References

  1. Data were provided by the Office for National Statistics on request, November 2015. Similar data can be found here: https://www.ons.gov.uk/peoplepopulationandcommunity/birthsdeathsandmarriages/deaths/bulletins/deathsregistrationsummarytables/previousReleases.
  2. Data were provided by the Information Services Division (ISD) Scotland on request, November 2015. Similar data can be found here: http://www.nrscotland.gov.uk/statistics-and-data/statistics/statistics-by-theme/vital-events/vital-events-reference-tables.
  3. Data were provided by the Northern Ireland Statistics and Research Agency on request, November 2015.Similar data can be found here: http://www.nisra.gov.uk/demography/default.asp2.htm.
Last reviewed:

Over half (53% in 2012-2014) of all cancer deaths in the UK each year occur in the elderly aged 75+.[1-3] A further 43% occur in adults aged 50-74. Children, and teenagers and young adults (aged 0-24), each account for less than 1% of all cancer deaths in the UK each year.

In children in Great Britain, brain, other central nervous system (CNS) and intracranial tumours are the most common cause of cancer death, accounting for around a third (31% and 33% in boys and girls respectively) of all cancer deaths in 1996-2005).[4]

In teenagers and young adults in the UK, brain, other central nervous system and intracranial tumours are the most common cause of cancer death, accounting for a quarter (25%) of all cancer deaths in males and around a fifth (19%) of all cancer deaths in females in 2012-2014.[1-3]

In males aged 25-49 in the UK, lung cancer is the most common cause of cancer death, accounting for more than a tenth (14%) of all deaths in 2012-2014.[1-3] In females aged 25-49 in the UK, breast cancer is the most common cause of cancer death, accounting for almost a third (31%) of all deaths in 2012-2014.[1-3]

In adults aged 50-74 in the UK, lung cancer is the most common cause of cancer death, accounting for around a quarter (26% and 25% in males and females respectively) of all cancer deaths in 2012-2014.[1-3]

In elderly people aged 75+ in the UK, lung cancer is the most common cause of cancer, death, accounting for around a fifth (21% and 19% in males and females respectively) of all cancer deaths in 2012-2014.[1-3]

References

  1. Data were provided by the Office for National Statistics on request, November 2015. Similar data can be found here: https://www.ons.gov.uk/peoplepopulationandcommunity/birthsdeathsandmarriages/deaths/bulletins/deathsregistrationsummarytables/previousReleases.
  2. Data were provided by the Information Services Division (ISD) Scotland on request, November 2015. Similar data can be found here: http://www.nrscotland.gov.uk/statistics-and-data/statistics/statistics-by-theme/vital-events/vital-events-reference-tables.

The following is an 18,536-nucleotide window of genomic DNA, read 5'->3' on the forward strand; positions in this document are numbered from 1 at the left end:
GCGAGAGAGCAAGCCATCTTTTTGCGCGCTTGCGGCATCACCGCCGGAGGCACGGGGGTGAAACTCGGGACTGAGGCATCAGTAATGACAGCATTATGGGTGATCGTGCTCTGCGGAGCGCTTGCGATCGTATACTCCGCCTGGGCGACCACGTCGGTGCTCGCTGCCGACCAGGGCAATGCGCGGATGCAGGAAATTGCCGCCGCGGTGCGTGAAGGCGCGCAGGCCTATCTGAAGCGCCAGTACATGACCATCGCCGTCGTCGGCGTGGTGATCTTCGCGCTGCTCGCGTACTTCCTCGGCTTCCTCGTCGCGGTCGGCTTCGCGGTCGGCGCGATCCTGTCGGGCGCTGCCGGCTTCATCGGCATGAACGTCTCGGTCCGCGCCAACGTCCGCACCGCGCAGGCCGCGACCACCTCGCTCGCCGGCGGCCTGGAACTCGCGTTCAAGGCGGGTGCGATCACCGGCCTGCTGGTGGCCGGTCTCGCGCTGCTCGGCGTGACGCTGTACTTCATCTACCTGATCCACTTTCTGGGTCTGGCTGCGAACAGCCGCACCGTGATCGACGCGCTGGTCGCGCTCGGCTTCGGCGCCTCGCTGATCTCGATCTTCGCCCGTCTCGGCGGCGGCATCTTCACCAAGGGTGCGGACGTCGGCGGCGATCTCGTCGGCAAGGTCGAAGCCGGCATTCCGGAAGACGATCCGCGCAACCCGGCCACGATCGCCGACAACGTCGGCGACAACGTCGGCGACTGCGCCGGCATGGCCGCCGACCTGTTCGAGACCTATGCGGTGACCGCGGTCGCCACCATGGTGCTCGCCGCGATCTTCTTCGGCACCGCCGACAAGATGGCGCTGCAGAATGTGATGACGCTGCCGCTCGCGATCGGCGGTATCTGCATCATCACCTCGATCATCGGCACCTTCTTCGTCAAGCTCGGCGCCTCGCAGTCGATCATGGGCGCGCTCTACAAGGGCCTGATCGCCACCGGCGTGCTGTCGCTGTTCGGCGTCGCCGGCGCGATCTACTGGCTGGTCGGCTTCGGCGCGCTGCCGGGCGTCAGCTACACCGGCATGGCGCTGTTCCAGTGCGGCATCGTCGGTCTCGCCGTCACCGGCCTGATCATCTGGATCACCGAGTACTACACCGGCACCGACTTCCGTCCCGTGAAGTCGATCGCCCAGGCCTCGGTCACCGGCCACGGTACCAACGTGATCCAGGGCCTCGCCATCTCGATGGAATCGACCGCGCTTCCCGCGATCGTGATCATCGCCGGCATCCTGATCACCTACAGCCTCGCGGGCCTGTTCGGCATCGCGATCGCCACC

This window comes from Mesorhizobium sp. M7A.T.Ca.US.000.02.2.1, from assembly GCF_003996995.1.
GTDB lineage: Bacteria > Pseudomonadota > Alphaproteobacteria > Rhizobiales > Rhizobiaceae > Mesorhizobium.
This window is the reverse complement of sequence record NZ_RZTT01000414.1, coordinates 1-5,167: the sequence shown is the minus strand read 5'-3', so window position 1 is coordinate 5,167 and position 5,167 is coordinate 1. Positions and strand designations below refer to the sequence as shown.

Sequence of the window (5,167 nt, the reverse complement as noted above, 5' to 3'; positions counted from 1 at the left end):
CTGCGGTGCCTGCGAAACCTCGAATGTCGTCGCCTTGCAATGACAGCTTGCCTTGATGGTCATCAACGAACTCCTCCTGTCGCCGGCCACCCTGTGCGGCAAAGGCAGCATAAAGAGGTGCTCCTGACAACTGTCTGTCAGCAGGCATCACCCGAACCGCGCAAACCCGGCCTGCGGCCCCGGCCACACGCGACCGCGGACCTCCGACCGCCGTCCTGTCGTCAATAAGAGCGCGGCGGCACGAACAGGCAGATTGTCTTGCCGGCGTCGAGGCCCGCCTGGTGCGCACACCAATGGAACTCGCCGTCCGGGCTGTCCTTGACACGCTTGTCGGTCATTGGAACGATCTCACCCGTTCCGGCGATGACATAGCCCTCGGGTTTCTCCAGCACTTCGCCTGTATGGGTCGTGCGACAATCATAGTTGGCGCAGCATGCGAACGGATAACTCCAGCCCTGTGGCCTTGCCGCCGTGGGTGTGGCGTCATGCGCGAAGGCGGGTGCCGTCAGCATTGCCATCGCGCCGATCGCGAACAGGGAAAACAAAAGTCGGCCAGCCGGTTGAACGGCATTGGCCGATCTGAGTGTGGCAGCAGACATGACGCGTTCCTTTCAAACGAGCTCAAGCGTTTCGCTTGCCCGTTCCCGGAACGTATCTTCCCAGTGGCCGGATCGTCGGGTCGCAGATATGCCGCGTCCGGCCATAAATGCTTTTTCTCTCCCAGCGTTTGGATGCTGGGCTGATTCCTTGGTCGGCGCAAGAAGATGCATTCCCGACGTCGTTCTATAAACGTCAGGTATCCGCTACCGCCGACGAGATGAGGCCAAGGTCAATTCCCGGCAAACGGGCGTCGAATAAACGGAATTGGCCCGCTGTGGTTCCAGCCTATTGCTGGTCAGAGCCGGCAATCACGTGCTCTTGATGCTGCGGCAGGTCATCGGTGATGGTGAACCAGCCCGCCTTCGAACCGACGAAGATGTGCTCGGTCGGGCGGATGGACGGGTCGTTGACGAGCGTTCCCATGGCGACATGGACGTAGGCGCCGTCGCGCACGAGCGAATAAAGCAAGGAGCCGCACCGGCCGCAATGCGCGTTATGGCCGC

3. Data were provided by the Northern Ireland Statistics and Research Agency on request, November 2015.Similar data can be found here: http://www.nisra.gov.uk/demography/default.asp2.htm.
  4. Office for National Statistics. Mortality Statistics: Deaths registered in England and Wales (Series DR).
Last reviewed:

Mortality rates for all cancers combined have decreased overall for all of the broad age groups in the UK since the early 1970s, except for those aged 80+.[1-3] European age standardised (AS) mortality rates in 50-59 year olds have decreased from 313 deaths in every 100,000 in 1971-1973 to 179 in every 100,000 in 2010-2012 – a drop in rates of 43%.

The decrease in mortality rates in people younger than 50 is slightly greater than in the 50-59 age group (more than 50%); however, this age group accounts for less than 5% of the total cancer deaths. In people aged 60-69, the decline in mortality rates has not been so pronounced at around 31%. Although there has been an overall decrease in mortality rates of more than 9% in people aged 70-79, this includes an increase in females of 4% and a decrease in males of 26% (data not shown). In people aged 80 and over there has been an overall increase in mortality rates of 29% from 1,550 in every 100,000 people in 1971-1973 to 2,000 in 2010-2012; however, rates have fluctuated over the time period.[1-3]

All Cancers (C00-C97), European Age-Standardised Mortality Rates, Persons UK, 1971-2011

References

  1. Data were provided by the Office for National Statistics on request, January 2014. Similar data can be found here: http://www.ons.gov.uk/ons/publications/all-releases.html?definition=tcm%3A77-27475.
  2. Data were provided by ISD Scotland on request, March 2014. Similar data can be found here: http://gro-scotland.gov.uk/statistics/theme/vital-events/general/ref-tables/index.html.
  3. Data were provided by the Northern Ireland Cancer Registry on request, December 2013. Similar data can be found here:http://www.nisra.gov.uk/demography/default.asp22.htm.
Last reviewed:

Local Cancer Statistics

Find and compare local statistics and information in the UK by healthboard, Local Authority or postcode.

Cancer Statistics Explained

See information and explanations on terminology used for statistics and reporting of cancer, and the methods used to calculate some of our statistics.

Citation

You are welcome to reuse this Cancer Research UK statistics content for your own work.

Credit us as authors by referencing Cancer Research UK as the primary source. Suggested styles are:

Web content: Cancer Research UK, full URL of the page, Accessed [month] [year]. 

Publications: Cancer Research UK ([year of publication]), Name of publication, Cancer Research UK. 

Rate this page:

Currently rated: 3.5 out of 5 based on 11 votes
Thank you!
We've recently made some changes to the site, tell us what you think

Share this page